Categorized | Health, Pushback

Biden Health Plan A Shot In The Arm For Older Americans

Biden

America’s health care system will look different as the administration of Pres. Joe Biden settles into the Oval Office.

By Al Norman

America’s health care system will look different as the administration of Pres. Joe Biden settles into the Oval Office.

One of Biden’s key promises was to strengthen the Affordable Care Act, not to repeal it, as his predecessor attempted. That means fighting in the Supreme Court to uphold the constitutionality of Obamacare, and its mandate that citizens have health insurance.

Although he did not embrace Medicare for All, Biden wants to provide all Americans with a “public option” managed by the government, and ensure that no one will pay premiums greater than 8.5 percent of income.

Biden has spoken of expanding “open enrollment” for health insurance back to three months instead of six weeks under the Trump White House, giving consumers more time to pick a plan.

Biden also pledged to increase funding for the popular State Health Insurance Program (SHIP) of free health coverage counseling and enrollment supports.

Biden also pledged to increase funding for the popular State Health Insurance Program (SHIP) of free health coverage counseling and enrollment supports.

The president seeks to lower drug prices by allowing Medicare to use its buying clout to negotiate with drug companies over pricing, and he supports allowing Americans to import drugs from other countries.

Pres. Trump actually announced earlier this fall an initiative to tie Medicare drug prices to rates found in other countries, and to allow American consumers to buy drugs from Canada and other nations — but drug companies sued the Trump Administration to kill these initiatives, and Canada is not supportive of allowing U.S. consumers to import drugs from Canada.

For the very low-income, Biden has committed to ending work requirements for Medicaid, as proposed in New Hampshire and other states, and to block conversion of Medicaid benefits into a capped block grant.

patient-centered, Social Security, ageist, nursing, COVID, TrumpFor women’s health, Biden wants to defend the Roe v Wade decision which legalized abortions nationwide, repeal federal restrictions placed on abortions by the Trump administration, and permit family planning programs supported with federal funds to refer patients for abortions.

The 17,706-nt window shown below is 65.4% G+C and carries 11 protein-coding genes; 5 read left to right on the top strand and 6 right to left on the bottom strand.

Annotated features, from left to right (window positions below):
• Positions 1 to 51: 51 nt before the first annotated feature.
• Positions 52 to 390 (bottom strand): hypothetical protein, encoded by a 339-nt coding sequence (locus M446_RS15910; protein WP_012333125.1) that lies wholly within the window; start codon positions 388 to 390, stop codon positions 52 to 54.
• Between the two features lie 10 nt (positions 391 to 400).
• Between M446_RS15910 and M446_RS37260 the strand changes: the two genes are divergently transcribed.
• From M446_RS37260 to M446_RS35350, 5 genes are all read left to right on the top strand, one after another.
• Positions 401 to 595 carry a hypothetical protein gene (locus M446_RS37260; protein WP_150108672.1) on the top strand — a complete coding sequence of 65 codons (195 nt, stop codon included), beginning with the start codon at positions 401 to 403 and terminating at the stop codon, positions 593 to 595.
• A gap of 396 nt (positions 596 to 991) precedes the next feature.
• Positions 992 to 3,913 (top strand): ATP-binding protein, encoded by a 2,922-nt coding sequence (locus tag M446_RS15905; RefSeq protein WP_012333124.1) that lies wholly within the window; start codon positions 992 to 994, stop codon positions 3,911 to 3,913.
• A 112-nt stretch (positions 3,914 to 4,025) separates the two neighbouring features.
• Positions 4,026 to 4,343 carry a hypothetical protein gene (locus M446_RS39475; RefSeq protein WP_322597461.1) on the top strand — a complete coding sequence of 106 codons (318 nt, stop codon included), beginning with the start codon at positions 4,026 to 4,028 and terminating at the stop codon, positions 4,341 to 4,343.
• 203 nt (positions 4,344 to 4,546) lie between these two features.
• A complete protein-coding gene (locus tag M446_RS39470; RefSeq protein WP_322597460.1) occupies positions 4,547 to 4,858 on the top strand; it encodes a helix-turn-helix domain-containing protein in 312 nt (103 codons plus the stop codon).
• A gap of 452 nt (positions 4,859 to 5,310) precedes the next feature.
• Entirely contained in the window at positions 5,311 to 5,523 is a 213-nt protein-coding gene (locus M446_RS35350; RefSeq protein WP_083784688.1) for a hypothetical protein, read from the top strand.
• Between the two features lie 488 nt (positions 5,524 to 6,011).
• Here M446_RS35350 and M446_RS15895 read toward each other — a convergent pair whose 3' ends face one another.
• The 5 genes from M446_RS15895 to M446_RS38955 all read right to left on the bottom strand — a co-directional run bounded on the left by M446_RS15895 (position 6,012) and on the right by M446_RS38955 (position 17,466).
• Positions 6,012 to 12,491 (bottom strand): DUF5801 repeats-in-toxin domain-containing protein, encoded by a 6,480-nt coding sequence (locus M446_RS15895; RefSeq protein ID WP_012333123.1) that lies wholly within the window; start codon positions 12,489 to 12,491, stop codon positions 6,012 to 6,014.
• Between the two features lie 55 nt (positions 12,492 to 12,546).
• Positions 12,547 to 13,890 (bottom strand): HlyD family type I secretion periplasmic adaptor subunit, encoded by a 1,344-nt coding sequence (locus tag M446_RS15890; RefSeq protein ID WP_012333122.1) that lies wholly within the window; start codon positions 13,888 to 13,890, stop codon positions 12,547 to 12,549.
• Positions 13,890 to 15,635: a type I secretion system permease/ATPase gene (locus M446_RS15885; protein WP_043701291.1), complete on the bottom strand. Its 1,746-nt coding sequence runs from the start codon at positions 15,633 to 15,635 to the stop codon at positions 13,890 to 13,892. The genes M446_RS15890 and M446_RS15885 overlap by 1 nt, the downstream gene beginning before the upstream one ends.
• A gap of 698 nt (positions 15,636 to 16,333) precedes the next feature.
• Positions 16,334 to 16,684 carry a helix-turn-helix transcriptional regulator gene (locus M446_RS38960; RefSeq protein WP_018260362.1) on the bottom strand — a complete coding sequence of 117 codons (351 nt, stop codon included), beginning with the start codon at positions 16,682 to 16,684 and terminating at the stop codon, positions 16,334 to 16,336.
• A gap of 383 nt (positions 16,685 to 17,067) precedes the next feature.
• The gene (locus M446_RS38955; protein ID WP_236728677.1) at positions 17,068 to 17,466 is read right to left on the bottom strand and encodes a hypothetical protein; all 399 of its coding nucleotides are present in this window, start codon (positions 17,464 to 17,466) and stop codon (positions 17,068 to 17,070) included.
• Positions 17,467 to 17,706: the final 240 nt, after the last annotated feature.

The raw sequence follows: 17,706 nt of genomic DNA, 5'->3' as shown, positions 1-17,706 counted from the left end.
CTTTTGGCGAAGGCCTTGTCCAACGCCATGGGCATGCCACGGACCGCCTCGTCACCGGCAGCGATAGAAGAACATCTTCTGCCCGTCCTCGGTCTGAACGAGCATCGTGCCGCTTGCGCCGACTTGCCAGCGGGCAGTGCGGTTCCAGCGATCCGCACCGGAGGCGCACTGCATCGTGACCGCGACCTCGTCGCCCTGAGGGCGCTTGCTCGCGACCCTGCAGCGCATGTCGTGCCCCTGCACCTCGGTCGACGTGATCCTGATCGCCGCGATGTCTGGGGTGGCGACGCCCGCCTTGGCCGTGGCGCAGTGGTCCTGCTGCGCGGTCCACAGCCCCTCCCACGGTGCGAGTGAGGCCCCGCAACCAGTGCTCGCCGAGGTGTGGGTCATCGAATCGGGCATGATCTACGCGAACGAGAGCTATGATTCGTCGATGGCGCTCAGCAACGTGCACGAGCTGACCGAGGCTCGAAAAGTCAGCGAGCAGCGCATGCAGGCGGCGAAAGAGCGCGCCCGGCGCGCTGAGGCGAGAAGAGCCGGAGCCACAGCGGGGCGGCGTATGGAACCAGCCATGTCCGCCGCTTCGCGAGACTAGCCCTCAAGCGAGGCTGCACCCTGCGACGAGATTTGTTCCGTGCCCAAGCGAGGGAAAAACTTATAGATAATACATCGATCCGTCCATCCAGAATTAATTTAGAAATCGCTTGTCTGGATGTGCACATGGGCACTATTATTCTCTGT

Biden wants to stop states from cutting off Medicaid funding to groups like Planned Parenthood who provide abortion-related services, and oppose state efforts to make it harder to get abortions, such as waiting periods, requiring doctors to have local hospital privileges, and mandating parental notification.

Perhaps highest on the elderly health agenda, Biden has promised to “get at least 100 million COVID vaccine shots into the arms of the American people in his first 100 days” in office. Biden’s team indicated they would use the Defense Production Act to produce enough vaccine materials and supplies in order to ensure there would be vaccine for both doses. Almost immediately, debate began about whether Biden meant 50 million people would get the two dose shots of the vaccine.

In early January, a Biden spokesman told CNN, “The President-elect believes we must accelerate distribution of the vaccine while continuing to ensure the Americans who need it most get it as soon as possible. He supports releasing available doses immediately, and believes the government should stop holding back vaccine supply so we can get more shots in Americans’ arms now.”

Biden’s advisors believe that vaccine producers can manufacture enough second doses at the same time the government is administering first doses under the president’s timetable.

Biden’s advisors believe that vaccine producers can manufacture enough second doses at the same time the government is administering first doses under the president’s timetable. Because the second shot of the Pfizer vaccine should be given 21 days after the first dose, and 28 days after the first dose of the Moderna vaccine, critics of Biden’s plan worry that a shortage of second doses could jeopardize the proper intervals.

One million doses a day under the Biden plan would be a significant increase over the vaccine rollout during the Trump Administration. Under Trump, 12 million shots were given between Dec.14 and Jan. 20 — around 316,000 shots per day, and another 31 million doses were shipped out, according to the Centers for Disease Control. With the Biden plan, backed by $1.6 billion in new funding, the vaccine shots per day would roughly triple.

Whether or not this pace is doable, its clear that Biden’s overall health care plan should turn out to be a shot in the arm for senior citizens.

Al Norman worked as an executive and lobbyist in the Massachusetts elderly home care field for 38 years. He can be reached at: alnormaneldercare@gmail.com

 

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